China races against the clock to build virus hospitals

Hundreds of workers are toiling around the clock at the site of a field hospital that China is racing to build within days to treat a rapidly growing number of patients stricken by a deadly virus.

The outline of a floor began to take shape and electrical switchboards were already up on Monday when AFP reporters visited the site of the facility, dubbed "Fire God Mountain", being built in Wuhan, the where the coronavirus first emerged.

It is one of two makeshift hospitals that Chinese authorities are rushing to build within a fortnight in the city of 11 million people to relieve swamped with patients waiting for hours to see doctors.

Work to build Fire God Mountain started Friday and is due to be ready to receive patients on February 3, according to state media. The second one, named "Thunder God Mountain", will be ready for use on February 5.

The construction workers all wore masks as mandated by the authorities for the entire population of the city, which has been under lockdown since Thursday.

They are checked for fevers when they arrived by bus and again during their breaks.

They worked around a forest of excavators and trucks bringing in prefab material at the site on the southwestern side of the city.

"We have to work fast to combat the epidemic," a worker in his 30s, who refused to give his name, told AFP.

He said he worked nine hours per day, "sometimes less, sometimes more. It depends on what they need".

All workers mobilised

The 25,000-square-metre hospital will have between 700 and 1,000 beds to treat patients of a pneumonia-like virus that has killed 81 people—mostly in Wuhan—and infected more than 2,700 across the country.

The second facility will have 1,300 beds.

"We've mobilised all the workers left in Wuhan to work in shifts to ensure round-the-clock construction," Zhang Chongxi, general manager of the road and bridge company of Wuhan Construction, was quoted as saying by the official Xinhua news agency.

Chen Bingzhong, a former health ministry official, said the facilities are needed because should not be treated in general hospitals.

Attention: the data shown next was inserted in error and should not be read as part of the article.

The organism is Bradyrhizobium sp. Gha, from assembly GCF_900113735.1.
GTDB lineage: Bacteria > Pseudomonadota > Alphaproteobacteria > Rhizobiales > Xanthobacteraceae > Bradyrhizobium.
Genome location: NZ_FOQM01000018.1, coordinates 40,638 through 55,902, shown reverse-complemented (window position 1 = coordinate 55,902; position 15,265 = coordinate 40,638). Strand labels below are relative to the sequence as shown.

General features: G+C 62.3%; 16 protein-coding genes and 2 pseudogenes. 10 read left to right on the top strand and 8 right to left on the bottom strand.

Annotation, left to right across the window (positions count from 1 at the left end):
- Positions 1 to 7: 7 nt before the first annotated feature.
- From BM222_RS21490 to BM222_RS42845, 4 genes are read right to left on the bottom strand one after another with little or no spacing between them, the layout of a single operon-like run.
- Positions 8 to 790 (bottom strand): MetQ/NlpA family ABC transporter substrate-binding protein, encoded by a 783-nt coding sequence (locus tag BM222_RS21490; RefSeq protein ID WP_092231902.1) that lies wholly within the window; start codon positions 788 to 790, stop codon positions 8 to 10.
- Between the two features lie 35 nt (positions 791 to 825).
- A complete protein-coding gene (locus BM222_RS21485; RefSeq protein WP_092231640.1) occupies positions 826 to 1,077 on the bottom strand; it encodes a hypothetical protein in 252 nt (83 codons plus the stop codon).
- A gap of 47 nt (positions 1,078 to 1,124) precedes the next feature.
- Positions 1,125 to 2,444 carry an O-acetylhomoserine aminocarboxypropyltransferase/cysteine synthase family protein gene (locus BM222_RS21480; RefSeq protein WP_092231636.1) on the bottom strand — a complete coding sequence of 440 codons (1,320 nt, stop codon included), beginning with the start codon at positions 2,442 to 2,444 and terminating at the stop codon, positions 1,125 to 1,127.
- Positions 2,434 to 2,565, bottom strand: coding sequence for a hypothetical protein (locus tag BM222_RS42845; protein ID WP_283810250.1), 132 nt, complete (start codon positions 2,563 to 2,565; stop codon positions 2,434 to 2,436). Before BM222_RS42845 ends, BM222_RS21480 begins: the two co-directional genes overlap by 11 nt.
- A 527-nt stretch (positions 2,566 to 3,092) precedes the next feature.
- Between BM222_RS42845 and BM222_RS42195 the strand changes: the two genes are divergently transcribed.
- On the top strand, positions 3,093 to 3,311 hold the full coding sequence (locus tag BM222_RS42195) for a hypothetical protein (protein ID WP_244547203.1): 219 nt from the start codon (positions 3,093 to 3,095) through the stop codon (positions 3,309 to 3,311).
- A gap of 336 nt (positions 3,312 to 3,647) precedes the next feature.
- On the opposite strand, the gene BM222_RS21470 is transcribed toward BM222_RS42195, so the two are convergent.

"Because the infectious power of this virus is too strong, it will infect other patients, including medical staff," Chen told AFP.

'Let's go Wuhan'

China has experience building hospitals in record time in periods of crisis.

In 2003, it built a facility in Beijing within a week to treat patients during the SARS (Severe Acute Respiratory Syndrome) epidemic.

Authorities have used this as a model for the new facilities for the patients ill with the novel virus, which shares genetic similarities with SARS.

Premier Li Keqiang visited one of the construction sites on Monday during his first trip to Wuhan since the health crisis erupted—a sign of the growing concern among the leadership in Beijing.

"Fast doesn't mean without quality," Li, who wore a mask, told the workers, according to videos of his visit.

"Fire God Mountain" is being erected next to a residential building.

A road outside the construction site is used to park dozens of trucks and construction vehicles. The city's new rallying cry—"Let's go Wuhan!"—was written on a banner across the front of a truck.

Bulldozers flattened the earth, electricians installed 5G antennas and workers began to bury pipes.

"We are happy to help in this situation. Our work will finish in three days," a surnamed Zang told AFP, saying he had no fear of the virus.

"Not at all. There are no sick people (at the building site), they are all in hospital."

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